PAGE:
Other campaigns include supporting the battle for same sex marriage in Northern Ireland, a part of the United Kingdom where same-sex couples still can’t marry the person they love.
And on top of that to ensure that sex and relationship education in schools is fully inclusive of LGBT issues. At the moment, some schools do it, some don’t. We want to make sure that all schools are required by law to not only deliver better quality sex and relationship education for all pupils but also to specifically address the needs of those who are LGBT.
CW: Over the years, which other civil or human rights campaigners have you admired or closely followed that may have influenced or inspired your own work?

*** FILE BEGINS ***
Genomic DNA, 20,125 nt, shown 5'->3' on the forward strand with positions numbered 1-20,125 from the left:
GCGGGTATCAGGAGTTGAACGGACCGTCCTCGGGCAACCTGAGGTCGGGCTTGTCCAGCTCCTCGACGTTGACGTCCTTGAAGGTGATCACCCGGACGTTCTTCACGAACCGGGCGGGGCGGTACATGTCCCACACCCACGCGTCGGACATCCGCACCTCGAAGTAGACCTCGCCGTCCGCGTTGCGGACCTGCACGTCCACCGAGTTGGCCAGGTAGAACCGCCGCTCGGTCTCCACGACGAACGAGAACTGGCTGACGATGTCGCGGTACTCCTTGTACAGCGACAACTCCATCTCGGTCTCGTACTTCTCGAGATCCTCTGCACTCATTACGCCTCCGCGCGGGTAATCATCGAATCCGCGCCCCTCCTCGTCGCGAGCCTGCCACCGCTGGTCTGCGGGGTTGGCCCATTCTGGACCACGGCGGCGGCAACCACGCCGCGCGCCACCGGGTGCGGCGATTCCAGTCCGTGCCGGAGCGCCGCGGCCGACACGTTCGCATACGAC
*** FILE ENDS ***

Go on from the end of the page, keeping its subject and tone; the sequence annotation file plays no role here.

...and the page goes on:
PT: When I began campaigning back in the 1960s, I didn’t have any mentors or anyone to guide me, so I looked to history. I drew on the inspiration of people like Mahatma Gandhi, Sylvia Pankhurst – the suffragette leader in Britain, and Martin Luther King in the US. I saw their ideals and their tactics as a way to challenge injustice. I saw that they had used successfully non-violent direct action and civil disobedience as a means, a method, to secure social change. So what I did was to adapt their ideas and methods to the contemporary struggle for human rights.
CW: How do you see your own career and goals as a campaigner continuing to evolve and progress in the years to come?